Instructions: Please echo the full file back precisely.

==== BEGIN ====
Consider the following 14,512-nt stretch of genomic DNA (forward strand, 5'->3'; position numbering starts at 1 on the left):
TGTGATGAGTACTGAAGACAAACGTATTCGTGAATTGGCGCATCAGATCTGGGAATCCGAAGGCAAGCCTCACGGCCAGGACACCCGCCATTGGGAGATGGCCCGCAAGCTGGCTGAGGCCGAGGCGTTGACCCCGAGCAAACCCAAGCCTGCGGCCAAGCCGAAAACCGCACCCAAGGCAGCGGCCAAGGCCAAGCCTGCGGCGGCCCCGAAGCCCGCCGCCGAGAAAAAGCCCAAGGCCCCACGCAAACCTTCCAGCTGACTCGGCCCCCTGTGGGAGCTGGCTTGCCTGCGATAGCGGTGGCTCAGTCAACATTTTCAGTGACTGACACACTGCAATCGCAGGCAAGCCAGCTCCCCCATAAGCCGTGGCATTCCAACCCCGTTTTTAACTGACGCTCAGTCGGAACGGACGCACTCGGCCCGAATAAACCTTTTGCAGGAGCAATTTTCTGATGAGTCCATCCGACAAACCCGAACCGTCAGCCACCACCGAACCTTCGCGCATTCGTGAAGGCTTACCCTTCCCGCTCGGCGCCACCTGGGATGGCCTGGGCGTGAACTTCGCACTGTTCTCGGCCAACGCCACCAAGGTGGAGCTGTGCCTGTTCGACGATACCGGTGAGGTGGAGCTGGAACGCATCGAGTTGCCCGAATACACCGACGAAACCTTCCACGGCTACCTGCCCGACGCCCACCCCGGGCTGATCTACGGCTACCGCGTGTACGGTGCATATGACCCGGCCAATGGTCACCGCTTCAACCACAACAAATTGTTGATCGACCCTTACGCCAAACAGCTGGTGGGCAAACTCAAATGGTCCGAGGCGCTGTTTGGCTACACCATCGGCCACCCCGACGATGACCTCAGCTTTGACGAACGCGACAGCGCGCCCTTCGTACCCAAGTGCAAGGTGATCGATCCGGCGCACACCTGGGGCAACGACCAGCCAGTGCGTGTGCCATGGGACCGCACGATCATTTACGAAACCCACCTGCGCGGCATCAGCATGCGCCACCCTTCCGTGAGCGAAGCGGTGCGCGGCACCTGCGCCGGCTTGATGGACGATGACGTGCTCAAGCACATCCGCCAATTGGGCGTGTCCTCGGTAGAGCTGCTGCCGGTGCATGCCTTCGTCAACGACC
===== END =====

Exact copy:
Consider the following 14,512-nt stretch of genomic DNA (forward strand, 5'->3'; position numbering starts at 1 on the left):
TGTGATGAGTACTGAAGACAAACGTATTCGTGAATTGGCGCATCAGATCTGGGAATCCGAAGGCAAGCCTCACGGCCAGGACACCCGCCATTGGGAGATGGCCCGCAAGCTGGCTGAGGCCGAGGCGTTGACCCCGAGCAAACCCAAGCCTGCGGCCAAGCCGAAAACCGCACCCAAGGCAGCGGCCAAGGCCAAGCCTGCGGCGGCCCCGAAGCCCGCCGCCGAGAAAAAGCCCAAGGCCCCACGCAAACCTTCCAGCTGACTCGGCCCCCTGTGGGAGCTGGCTTGCCTGCGATAGCGGTGGCTCAGTCAACATTTTCAGTGACTGACACACTGCAATCGCAGGCAAGCCAGCTCCCCCATAAGCCGTGGCATTCCAACCCCGTTTTTAACTGACGCTCAGTCGGAACGGACGCACTCGGCCCGAATAAACCTTTTGCAGGAGCAATTTTCTGATGAGTCCATCCGACAAACCCGAACCGTCAGCCACCACCGAACCTTCGCGCATTCGTGAAGGCTTACCCTTCCCGCTCGGCGCCACCTGGGATGGCCTGGGCGTGAACTTCGCACTGTTCTCGGCCAACGCCACCAAGGTGGAGCTGTGCCTGTTCGACGATACCGGTGAGGTGGAGCTGGAACGCATCGAGTTGCCCGAATACACCGACGAAACCTTCCACGGCTACCTGCCCGACGCCCACCCCGGGCTGATCTACGGCTACCGCGTGTACGGTGCATATGACCCGGCCAATGGTCACCGCTTCAACCACAACAAATTGTTGATCGACCCTTACGCCAAACAGCTGGTGGGCAAACTCAAATGGTCCGAGGCGCTGTTTGGCTACACCATCGGCCACCCCGACGATGACCTCAGCTTTGACGAACGCGACAGCGCGCCCTTCGTACCCAAGTGCAAGGTGATCGATCCGGCGCACACCTGGGGCAACGACCAGCCAGTGCGTGTGCCATGGGACCGCACGATCATTTACGAAACCCACCTGCGCGGCATCAGCATGCGCCACCCTTCCGTGAGCGAAGCGGTGCGCGGCACCTGCGCCGGCTTGATGGACGATGACGTGCTCAAGCACATCCGCCAATTGGGCGTGTCCTCGGTAGAGCTGCTGCCGGTGCATGCCTTCGTCAACGACC